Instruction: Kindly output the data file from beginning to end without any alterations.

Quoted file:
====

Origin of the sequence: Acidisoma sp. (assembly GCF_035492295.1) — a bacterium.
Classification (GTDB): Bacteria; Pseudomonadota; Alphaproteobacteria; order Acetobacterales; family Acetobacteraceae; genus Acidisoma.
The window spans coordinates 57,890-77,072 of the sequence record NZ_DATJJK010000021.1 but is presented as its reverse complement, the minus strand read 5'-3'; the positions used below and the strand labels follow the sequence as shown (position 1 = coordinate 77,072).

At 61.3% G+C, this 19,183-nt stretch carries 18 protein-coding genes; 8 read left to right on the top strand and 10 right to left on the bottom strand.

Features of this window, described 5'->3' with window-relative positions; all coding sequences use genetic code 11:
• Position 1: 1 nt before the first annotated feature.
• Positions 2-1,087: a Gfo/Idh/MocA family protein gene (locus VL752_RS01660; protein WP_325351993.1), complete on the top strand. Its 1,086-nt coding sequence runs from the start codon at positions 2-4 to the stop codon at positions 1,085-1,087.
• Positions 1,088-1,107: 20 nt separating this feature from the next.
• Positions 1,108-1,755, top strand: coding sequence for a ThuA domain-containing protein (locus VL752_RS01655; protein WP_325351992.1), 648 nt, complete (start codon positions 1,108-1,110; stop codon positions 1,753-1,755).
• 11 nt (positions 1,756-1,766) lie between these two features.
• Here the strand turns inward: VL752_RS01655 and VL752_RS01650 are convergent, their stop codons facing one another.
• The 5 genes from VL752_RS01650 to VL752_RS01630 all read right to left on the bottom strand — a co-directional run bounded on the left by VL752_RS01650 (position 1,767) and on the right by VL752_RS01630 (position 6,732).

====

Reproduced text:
Origin of the sequence: Acidisoma sp. (assembly GCF_035492295.1) — a bacterium.
Classification (GTDB): Bacteria; Pseudomonadota; Alphaproteobacteria; order Acetobacterales; family Acetobacteraceae; genus Acidisoma.
The window spans coordinates 57,890-77,072 of the sequence record NZ_DATJJK010000021.1 but is presented as its reverse complement, the minus strand read 5'-3'; the positions used below and the strand labels follow the sequence as shown (position 1 = coordinate 77,072).

At 61.3% G+C, this 19,183-nt stretch carries 18 protein-coding genes; 8 read left to right on the top strand and 10 right to left on the bottom strand.

Features of this window, described 5'->3' with window-relative positions; all coding sequences use genetic code 11:
• Position 1: 1 nt before the first annotated feature.
• Positions 2-1,087: a Gfo/Idh/MocA family protein gene (locus VL752_RS01660; protein WP_325351993.1), complete on the top strand. Its 1,086-nt coding sequence runs from the start codon at positions 2-4 to the stop codon at positions 1,085-1,087.
• Positions 1,088-1,107: 20 nt separating this feature from the next.
• Positions 1,108-1,755, top strand: coding sequence for a ThuA domain-containing protein (locus VL752_RS01655; protein WP_325351992.1), 648 nt, complete (start codon positions 1,108-1,110; stop codon positions 1,753-1,755).
• 11 nt (positions 1,756-1,766) lie between these two features.
• Here the strand turns inward: VL752_RS01655 and VL752_RS01650 are convergent, their stop codons facing one another.
• The 5 genes from VL752_RS01650 to VL752_RS01630 all read right to left on the bottom strand — a co-directional run bounded on the left by VL752_RS01650 (position 1,767) and on the right by VL752_RS01630 (position 6,732).